As we roll into 2023 with the new year, new me attitude, it is the perfect time to take stock of your home workstation to ensure it is functional, suited to you and your tasks and fit for purpose.
The last blog post outlined the importance of posture and what the ideal DSE workstation posture is. In this blog post, I have compiled a guide to ensuring your home workstation is set up to allow you to achieve these postures and optimise productivity!
So where do you start!?
The Workstation Environment
Where have you set yourself up in the home?
If you are in a dedicated spare room / home office
Make sure you have adequate space to move around without tripping over cables and other home debris
Check your monitor for glare. Turn the monitors off and sit in your usual work position. If you see areas of glare on the screen, identify the source and take steps to remove / reduce the glare. These steps may include repositioning the desk or changing monitor position to reduce glare from a window, light or mirror.
Make sure the room is adequately heated and ventilated so it is comfortable all year round!
Make sure you have enough lighting in the room. The recommended light levels for a DSE workstation is between 300-500 lux and most home workstation I have assessed are below the minimum level. If your ceiling light is a standard bulb, consider changing it to an LED light fitting. If this is not possible, use additional lighting to luminate the room and work area, such as ambient floor lamps, adjustable desk lights, ring lighting and strip lighting.
If you are in a shared common area, eg the kitchen table
Assess the home for alternative areas to set up a small dedicated work desk. You do not need a full size office desk at home, it just needs to be big enough to accommodate your laptop and peripheral devices.
Be mindful of potential trip hazards as this risk may vary during the day
As above, check your monitor(s) for glare and adjust position or remove source of glare where possible
Ensure you have appropriate peripheral equipment for use with the laptop, eg laptop stand, keyboard and mouse at a minimum.
The Work Surface and Seating
Next up is the skeleton of the workstation, the work surface and chair.
The work surface
The work surface should be stable, with clearance space for your legs underneath, enough clearance space for your thighs under the work surface and have adequate surface area for your essential equipment.
There can be a wide variation in desk heights available and the best height for you will depend on your stature.
If your knees are higher than your hips when your elbows are level with the work surface, then the desk is too low for you. You can compensate for this by using wood / risers under the desk to increase the height.
If you cannot plant your feet on the floor when your elbows are level with the work surface, then the desk is too high for you. You can compensate for this with a footrest.
The workstation seating
At a minimum, the work seating should be height adjustable, on a 5 spoke base with castors, with a tilt adjustable backrest and height adjustable lumbar support. If it has armrests, they should be adjustable.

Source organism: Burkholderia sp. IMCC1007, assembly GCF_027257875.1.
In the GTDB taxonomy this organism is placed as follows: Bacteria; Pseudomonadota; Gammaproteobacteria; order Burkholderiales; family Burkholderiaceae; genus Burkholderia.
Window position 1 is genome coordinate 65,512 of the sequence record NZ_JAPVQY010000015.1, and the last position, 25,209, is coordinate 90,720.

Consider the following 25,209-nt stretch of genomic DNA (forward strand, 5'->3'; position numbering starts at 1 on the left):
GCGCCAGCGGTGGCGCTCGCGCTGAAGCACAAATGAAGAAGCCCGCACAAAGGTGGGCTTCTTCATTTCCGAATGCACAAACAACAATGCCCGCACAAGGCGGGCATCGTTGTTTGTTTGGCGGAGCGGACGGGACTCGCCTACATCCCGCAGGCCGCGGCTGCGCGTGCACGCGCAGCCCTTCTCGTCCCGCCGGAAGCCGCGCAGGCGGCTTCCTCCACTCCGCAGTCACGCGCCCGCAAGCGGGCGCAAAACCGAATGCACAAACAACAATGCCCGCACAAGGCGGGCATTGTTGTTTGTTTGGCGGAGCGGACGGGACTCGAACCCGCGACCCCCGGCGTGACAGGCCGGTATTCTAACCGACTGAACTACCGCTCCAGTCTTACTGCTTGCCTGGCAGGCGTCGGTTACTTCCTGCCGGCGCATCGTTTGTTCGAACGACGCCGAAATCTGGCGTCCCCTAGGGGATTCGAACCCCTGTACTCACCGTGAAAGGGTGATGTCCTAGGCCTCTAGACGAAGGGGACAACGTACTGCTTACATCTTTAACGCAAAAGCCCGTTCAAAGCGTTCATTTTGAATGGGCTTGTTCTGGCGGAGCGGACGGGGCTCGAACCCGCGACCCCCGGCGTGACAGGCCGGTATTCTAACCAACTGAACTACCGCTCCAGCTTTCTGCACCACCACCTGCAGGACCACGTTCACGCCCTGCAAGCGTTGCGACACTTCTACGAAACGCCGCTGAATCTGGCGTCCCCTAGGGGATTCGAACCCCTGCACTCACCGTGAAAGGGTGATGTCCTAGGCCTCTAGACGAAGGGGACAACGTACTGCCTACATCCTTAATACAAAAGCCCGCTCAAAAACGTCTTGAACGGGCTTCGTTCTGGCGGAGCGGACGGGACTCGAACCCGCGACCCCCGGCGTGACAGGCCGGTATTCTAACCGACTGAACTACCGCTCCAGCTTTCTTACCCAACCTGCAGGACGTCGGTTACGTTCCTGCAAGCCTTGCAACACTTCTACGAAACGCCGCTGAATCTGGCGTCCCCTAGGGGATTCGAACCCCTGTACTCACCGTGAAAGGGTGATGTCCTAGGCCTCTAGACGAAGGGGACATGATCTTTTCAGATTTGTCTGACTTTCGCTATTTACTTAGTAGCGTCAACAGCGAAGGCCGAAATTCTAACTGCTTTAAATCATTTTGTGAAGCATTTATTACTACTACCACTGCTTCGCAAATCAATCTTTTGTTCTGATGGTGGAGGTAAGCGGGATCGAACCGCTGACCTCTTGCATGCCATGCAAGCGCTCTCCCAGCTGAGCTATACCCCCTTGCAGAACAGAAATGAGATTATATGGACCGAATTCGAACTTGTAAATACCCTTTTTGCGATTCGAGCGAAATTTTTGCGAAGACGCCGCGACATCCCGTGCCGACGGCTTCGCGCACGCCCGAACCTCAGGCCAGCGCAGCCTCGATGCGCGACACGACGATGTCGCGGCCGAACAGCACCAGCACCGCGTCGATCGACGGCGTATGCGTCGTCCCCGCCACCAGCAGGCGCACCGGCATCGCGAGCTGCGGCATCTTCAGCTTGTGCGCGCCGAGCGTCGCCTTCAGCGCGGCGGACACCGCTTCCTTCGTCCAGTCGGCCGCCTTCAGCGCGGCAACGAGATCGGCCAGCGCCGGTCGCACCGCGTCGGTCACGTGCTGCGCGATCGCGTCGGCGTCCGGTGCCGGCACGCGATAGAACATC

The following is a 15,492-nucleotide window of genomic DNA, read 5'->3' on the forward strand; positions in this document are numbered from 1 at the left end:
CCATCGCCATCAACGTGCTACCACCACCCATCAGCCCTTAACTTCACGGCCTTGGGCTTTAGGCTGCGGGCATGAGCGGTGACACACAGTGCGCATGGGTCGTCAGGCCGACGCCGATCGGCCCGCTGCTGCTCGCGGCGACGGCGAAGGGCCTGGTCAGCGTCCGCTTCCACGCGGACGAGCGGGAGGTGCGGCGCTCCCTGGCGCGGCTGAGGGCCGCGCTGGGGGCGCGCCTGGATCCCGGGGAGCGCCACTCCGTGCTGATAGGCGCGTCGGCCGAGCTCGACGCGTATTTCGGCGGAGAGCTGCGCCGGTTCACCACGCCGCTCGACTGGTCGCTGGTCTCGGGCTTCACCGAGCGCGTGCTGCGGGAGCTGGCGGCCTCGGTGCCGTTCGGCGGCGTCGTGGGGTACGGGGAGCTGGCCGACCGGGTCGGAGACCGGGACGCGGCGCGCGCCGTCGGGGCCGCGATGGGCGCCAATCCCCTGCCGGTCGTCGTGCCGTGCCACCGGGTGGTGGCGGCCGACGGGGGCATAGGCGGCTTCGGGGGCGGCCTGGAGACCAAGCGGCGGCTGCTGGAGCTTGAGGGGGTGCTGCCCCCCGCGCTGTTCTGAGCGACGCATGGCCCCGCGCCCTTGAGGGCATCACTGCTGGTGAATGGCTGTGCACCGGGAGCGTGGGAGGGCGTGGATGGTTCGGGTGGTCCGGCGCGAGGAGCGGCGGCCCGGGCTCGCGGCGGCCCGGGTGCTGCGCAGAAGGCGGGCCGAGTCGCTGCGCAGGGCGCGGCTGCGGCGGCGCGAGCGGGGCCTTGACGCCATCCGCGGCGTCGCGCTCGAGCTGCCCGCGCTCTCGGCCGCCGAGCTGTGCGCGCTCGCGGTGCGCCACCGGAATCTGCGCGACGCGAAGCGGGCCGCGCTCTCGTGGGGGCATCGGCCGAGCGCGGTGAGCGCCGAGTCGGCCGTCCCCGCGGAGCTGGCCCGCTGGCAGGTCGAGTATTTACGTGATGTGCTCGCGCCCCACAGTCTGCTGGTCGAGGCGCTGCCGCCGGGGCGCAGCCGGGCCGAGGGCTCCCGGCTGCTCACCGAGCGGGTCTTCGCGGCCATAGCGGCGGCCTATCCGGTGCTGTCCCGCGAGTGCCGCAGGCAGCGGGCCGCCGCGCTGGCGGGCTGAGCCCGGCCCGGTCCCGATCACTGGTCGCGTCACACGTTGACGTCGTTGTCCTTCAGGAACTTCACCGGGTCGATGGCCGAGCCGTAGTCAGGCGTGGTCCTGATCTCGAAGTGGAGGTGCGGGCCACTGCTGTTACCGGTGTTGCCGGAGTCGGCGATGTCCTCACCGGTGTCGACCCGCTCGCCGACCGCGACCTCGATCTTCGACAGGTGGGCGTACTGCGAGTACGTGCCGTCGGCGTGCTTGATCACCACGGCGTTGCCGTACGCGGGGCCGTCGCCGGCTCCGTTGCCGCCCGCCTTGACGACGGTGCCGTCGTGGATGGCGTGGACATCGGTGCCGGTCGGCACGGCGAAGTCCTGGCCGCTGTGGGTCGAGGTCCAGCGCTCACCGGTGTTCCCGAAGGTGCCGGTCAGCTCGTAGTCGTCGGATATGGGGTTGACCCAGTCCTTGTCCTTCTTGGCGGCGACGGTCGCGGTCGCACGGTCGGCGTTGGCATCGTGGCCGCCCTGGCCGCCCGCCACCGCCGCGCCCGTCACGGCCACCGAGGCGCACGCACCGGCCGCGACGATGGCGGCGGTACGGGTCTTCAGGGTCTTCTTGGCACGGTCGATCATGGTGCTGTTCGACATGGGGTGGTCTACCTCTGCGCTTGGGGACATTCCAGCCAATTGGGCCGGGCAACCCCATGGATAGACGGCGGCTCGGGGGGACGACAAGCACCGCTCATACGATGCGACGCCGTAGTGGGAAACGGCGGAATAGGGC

Ensure all the adjustments are fully functional and the seat pan padding is comfortable for you to sit on.
If the seating is fixed in height, it may not be the right height for you and your work surface.
If the backrest is not adjustable, it may not provide adequate lumbar support for you when seated in the typing position.
If you do not have an adjustable chair and procuring one is not an option, you can adapt another chair by using additional cushioning / foam supports to increase seated height or increase lumbar support.
If you are using a laptop as the only monitor at your workstation, it should be elevated on a laptop stand to bring it up the best height for you, allowing you to look at the laptop screen when looking straight ahead.
If you are using an external monitor, ensure it is the best height for you and positioned directly in front of you.
If you are using a laptop as a secondary monitor, ensure it is elevated on a stand.
Dual screen positioning is based on how you use them. If you use both screens 50/50, place them side by side, with you in the middle, and angle them inwards.
If you use them roughly 80/20, the main monitor should be directly in front of you, and the secondary screen to the side, angled towards you. If you can, place the secondary monitor on the same side as your dominant eye.
Workstation Peripheral Devices / Accessories
If you are working from home or hybrid working, it is safe to guess that you are using a laptop as your home work computer. If this is the case, it is so important to use a laptop stand, an external keyboard and an external mouse to reduce the risk of discomfort and long term damage associated with prolonged use of laptops and mobile devices.
Compact, wireless keyboards are a good option for shared work spaces as they can be easily tidied away into the laptop bag when not in use and also reduce reach distance to the mouse.
A foldable laptop stand can allow for appropriate laptop monitor positioning, while being portable and easy to tidy away.
A footrest, foam roller, child’s step etc are essential for seated stability if you cannot plant your heels comfortably on the floor.
A wireless headset or earbuds are great for those virtual meetings when you are working from home as they allow you the flexibility to move from the chair during these calls, while remaining connected.
Get your year off the best start by making sure your workstation is set up for success!
For more in depth information that can be used to select the best equipment for your needs, check out my blog posts and podcast episodes about desks, seating, keyboards and mouse devices.